The latest MySQL vulnerability is a bit of a weird one - it's a bug in the underlying LibC which means that memcmp is broken in many cases. This is only the case on modern x64 machines, in certain configurations.
Actually exploiting this remotely over the Internet is probably a rare thing. Not only is MySQL rarely exposed, but if you are crazy enough to expose MySQL to the public, then it's more than likely you can't afford a x64 machine or virtual host. We expect our CANVAS customers will largely use this module for internal testing.
So without further ado, here's a movie of Immunity's implementation of it, with some penetration testing ideas for your perusal. You can view it in high quality here, or below in blurry blogger-view.
Thursday, June 7, 2012
The new version of SILICA is out and it contains some things that at BlackHat or another industry conference, you'd possibly consider an "exploit". But as Mark explains it "all we're doing is using the protocol exactly as intended!"
In this case, the "exploit" is injecting into WPA user sessions (given that you know the pre-shared key). Now, to those of us who are not familiar with WPA in detail, or wireless security, you might think "of course if you have the pre-shared-key, you can inject into user sessions!" and we'd be exactly right. But if you're a wireless security expert, you'd probably have come to the opposite conclusion, ironically.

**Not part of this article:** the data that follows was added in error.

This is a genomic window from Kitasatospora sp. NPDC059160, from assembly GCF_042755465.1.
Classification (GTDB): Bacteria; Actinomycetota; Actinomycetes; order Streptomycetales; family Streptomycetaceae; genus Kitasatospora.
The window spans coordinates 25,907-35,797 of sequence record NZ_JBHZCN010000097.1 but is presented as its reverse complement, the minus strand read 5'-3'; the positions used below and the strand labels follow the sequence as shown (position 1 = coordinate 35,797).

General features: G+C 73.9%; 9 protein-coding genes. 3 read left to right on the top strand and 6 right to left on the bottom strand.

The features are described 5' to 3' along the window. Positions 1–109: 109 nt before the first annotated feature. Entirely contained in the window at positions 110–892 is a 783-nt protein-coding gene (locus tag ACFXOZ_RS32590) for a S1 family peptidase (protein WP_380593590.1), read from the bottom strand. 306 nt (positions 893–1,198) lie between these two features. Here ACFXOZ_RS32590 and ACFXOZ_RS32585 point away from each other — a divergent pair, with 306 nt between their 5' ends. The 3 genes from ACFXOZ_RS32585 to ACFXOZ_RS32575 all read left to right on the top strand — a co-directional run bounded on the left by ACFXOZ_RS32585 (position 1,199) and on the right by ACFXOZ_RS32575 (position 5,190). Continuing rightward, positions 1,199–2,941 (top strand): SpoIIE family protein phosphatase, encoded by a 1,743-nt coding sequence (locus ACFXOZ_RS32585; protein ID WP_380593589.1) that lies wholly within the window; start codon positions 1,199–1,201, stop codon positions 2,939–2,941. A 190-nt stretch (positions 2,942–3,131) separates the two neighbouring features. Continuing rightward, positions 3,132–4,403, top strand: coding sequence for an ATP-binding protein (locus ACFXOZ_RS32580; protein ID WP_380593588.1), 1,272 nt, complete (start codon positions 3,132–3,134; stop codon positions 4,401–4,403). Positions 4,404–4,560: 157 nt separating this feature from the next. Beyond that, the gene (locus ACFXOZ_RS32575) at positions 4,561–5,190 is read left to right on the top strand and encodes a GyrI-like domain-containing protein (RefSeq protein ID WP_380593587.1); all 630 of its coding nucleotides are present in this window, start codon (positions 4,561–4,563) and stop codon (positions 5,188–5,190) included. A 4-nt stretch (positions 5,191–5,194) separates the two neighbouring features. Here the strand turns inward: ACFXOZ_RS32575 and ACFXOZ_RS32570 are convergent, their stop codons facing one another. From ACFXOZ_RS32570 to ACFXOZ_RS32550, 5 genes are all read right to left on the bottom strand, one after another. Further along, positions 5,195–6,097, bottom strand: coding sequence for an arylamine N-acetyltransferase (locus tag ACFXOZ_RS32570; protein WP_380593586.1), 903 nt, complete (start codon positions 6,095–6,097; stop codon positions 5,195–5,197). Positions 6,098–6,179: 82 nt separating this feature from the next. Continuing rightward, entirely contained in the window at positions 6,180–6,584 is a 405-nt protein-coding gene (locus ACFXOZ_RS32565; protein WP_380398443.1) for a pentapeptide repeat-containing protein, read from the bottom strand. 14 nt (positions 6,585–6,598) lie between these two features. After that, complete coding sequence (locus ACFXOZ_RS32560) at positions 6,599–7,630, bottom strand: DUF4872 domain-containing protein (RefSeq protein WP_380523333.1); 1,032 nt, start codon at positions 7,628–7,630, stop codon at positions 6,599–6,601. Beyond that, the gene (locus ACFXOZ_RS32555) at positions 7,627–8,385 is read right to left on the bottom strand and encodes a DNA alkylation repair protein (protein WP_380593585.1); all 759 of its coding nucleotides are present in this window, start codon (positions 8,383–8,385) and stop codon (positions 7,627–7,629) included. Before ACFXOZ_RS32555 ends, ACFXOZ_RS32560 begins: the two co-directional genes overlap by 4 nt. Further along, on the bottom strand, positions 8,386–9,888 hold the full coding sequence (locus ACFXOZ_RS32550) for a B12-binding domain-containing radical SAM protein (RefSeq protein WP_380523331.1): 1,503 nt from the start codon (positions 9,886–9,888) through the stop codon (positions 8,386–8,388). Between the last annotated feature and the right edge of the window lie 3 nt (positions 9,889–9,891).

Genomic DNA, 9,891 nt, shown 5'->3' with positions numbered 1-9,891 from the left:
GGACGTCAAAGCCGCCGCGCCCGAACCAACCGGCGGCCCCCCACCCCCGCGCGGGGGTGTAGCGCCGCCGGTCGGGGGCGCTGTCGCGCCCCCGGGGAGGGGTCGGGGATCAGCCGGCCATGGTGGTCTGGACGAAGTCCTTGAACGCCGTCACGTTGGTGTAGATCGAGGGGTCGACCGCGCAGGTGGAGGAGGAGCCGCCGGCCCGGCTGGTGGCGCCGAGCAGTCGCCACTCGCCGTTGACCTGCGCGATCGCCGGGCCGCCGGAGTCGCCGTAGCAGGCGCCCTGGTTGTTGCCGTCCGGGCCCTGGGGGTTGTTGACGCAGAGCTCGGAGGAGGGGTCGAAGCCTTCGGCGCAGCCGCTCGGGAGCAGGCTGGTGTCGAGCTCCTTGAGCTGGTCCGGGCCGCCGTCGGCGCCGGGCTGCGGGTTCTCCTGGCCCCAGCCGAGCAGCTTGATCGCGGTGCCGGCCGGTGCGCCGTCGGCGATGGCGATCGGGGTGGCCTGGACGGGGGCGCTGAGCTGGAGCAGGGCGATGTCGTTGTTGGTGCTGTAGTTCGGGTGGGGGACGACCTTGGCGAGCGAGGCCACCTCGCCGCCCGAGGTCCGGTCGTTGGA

http://steve.grc.com/2010/10/28/instant-hotspot-protection-from-firesheep/ http://codebutler.com/firesheep (check the comments) Adding to the links above there's "Hole 196" (named after the page of the spec it's listed on): http://www.airtightnetworks.com/wpa2-hole196
As far as I can tell, Hole 196 (which was released to much fanfare) is a simple statement that if you have the group key (which you do), then you can send broadcast packets out. Well, of course you can!
Similarly, the "instant protection from firesheep" is to use a pre-shared-key with WPA. Or at least, that's what people think. SILICA and your common sense says otherwise.
While it's true that WPA encrypts user sessions to themselves, without a public/private exchange or a shared secret of some kind, there's nothing in the spec that will magically prevent an attacker from going through the work to decrypt and encrypt as any user on the wireless network. It is a heck of a lot of work to read the spec and then do all the work to make the packets accepted by the various network stacks (all of which are different).
But look, if there's people who can watch every West Wing and compile all of Josh and Donna's moments into one little YouTube, then there's people who are going to write the Python code that follows the WPA spec so they can inject into your sessions and steal your Facebook tokens.
To be fair, SILICA can both decrypt and re-encrypt into user sessions. And it does the decryption seemlessly, so you can look at your wireshark and it's like you're on an unencrypted network. Injecting, of course, is how you get the "saved browser passwords" attack to work, which is still my favorate new thing in SILICA.
In any case, if you're a SILICA customer, please give it a shot and let us know how it works for you!
And if you're not, then firstname.lastname@example.org can help you out with that. :>